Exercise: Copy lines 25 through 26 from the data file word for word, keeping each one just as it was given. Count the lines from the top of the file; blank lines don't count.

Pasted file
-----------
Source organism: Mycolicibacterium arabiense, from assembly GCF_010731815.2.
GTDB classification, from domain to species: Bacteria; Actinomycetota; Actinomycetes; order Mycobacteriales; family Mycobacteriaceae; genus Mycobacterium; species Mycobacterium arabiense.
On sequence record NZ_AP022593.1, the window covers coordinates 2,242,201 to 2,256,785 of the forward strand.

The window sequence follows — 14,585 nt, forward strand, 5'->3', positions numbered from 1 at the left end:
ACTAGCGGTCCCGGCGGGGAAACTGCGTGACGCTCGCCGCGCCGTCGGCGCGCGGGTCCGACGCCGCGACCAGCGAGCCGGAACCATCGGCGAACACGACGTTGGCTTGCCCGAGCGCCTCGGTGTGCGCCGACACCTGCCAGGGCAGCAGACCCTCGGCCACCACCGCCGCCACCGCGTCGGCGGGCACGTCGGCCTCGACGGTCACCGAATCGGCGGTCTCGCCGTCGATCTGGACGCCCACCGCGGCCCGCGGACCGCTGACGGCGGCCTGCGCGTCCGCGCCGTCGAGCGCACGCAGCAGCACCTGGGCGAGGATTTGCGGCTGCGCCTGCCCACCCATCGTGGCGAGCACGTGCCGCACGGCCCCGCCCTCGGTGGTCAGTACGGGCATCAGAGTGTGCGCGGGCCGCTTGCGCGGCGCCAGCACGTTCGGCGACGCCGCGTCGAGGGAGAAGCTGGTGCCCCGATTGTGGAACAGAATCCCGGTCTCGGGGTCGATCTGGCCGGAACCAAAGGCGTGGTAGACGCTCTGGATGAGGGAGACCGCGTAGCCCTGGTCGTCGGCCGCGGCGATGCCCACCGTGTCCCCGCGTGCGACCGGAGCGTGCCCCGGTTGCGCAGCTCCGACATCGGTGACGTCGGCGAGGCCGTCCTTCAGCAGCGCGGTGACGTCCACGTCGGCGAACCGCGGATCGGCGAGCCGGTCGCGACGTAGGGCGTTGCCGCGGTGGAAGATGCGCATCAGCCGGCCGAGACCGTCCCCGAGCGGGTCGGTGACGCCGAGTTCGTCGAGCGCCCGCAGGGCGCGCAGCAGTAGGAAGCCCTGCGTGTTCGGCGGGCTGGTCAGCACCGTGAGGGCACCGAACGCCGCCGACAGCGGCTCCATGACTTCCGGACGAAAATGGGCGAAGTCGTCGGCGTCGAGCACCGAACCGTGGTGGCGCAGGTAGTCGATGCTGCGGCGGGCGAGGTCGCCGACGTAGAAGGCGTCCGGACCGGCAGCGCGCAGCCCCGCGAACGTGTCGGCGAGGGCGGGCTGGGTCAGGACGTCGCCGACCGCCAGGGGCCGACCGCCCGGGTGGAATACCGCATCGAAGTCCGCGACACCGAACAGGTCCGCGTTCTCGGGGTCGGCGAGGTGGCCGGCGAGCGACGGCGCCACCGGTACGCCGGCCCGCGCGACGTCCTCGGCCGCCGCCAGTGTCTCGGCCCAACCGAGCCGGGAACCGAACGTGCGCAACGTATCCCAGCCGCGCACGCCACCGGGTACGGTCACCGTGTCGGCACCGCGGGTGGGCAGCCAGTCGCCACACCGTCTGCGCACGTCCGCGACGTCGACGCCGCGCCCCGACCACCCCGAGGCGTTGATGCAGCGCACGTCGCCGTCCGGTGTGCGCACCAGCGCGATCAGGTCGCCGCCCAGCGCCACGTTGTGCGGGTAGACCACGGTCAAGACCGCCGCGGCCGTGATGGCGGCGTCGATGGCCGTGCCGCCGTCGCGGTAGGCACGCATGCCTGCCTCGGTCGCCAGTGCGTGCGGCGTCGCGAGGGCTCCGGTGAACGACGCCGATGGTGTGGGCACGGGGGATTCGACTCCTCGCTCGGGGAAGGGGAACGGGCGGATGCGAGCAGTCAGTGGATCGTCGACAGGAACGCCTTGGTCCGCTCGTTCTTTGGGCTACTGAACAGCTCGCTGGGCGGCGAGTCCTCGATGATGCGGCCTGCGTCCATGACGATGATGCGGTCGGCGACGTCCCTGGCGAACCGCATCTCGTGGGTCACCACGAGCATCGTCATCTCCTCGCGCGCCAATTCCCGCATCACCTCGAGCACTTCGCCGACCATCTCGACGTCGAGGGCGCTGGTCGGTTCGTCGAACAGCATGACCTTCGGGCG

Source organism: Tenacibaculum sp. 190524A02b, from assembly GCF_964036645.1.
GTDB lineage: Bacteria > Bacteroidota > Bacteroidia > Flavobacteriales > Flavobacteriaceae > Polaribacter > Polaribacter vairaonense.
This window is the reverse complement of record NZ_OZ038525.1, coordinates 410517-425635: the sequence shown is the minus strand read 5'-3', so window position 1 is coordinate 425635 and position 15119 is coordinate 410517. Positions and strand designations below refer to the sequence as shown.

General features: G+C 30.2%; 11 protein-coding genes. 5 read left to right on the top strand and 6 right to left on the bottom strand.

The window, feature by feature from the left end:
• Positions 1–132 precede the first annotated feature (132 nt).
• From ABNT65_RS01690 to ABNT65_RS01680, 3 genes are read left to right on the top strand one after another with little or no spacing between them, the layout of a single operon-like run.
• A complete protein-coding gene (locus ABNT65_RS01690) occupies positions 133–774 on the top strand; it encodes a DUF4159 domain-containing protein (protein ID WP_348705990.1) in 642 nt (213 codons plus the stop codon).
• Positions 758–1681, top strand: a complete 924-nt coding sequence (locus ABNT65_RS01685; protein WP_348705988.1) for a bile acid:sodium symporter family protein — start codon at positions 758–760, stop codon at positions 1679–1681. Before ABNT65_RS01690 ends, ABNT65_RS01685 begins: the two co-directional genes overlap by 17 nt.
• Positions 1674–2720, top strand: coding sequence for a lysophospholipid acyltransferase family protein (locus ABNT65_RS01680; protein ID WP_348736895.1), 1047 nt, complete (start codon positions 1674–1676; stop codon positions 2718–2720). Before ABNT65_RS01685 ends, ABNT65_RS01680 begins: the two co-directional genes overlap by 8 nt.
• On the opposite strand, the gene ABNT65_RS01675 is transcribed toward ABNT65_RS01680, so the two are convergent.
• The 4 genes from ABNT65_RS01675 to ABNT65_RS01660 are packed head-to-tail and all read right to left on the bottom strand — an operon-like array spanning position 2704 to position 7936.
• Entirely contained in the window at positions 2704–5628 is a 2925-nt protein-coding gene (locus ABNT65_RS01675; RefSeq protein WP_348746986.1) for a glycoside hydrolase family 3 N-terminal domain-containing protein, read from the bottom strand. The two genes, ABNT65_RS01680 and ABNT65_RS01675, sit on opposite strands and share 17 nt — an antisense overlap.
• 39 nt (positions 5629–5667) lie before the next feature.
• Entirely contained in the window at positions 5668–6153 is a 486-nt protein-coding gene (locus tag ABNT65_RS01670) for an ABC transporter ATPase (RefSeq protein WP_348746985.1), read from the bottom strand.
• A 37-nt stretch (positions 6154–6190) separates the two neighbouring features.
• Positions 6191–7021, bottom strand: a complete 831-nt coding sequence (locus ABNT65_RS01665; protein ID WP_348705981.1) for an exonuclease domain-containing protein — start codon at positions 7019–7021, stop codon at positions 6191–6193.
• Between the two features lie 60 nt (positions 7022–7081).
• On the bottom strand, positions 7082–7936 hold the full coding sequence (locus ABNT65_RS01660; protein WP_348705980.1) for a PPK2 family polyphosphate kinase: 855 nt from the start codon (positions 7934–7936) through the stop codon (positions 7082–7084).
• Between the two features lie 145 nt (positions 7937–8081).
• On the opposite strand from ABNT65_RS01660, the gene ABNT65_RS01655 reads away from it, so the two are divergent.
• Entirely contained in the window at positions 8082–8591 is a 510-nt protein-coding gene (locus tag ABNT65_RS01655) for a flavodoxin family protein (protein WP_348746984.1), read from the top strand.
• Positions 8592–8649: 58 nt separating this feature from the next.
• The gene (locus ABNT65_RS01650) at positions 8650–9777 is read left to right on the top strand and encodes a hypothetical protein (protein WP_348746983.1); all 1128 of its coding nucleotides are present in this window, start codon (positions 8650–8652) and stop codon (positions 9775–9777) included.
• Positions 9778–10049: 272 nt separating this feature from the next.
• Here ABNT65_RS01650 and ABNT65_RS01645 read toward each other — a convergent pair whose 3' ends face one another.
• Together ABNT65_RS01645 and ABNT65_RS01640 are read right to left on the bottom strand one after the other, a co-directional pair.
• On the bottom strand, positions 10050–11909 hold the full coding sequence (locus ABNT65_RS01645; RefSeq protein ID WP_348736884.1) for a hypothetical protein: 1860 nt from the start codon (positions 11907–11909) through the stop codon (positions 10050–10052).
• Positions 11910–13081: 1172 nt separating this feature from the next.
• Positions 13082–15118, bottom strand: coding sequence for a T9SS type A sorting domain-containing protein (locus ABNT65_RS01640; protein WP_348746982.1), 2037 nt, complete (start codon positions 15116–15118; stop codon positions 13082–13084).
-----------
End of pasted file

• Between the two features lie 145 nt (positions 7937–8081).
• On the opposite strand from ABNT65_RS01660, the gene ABNT65_RS01655 reads away from it, so the two are divergent.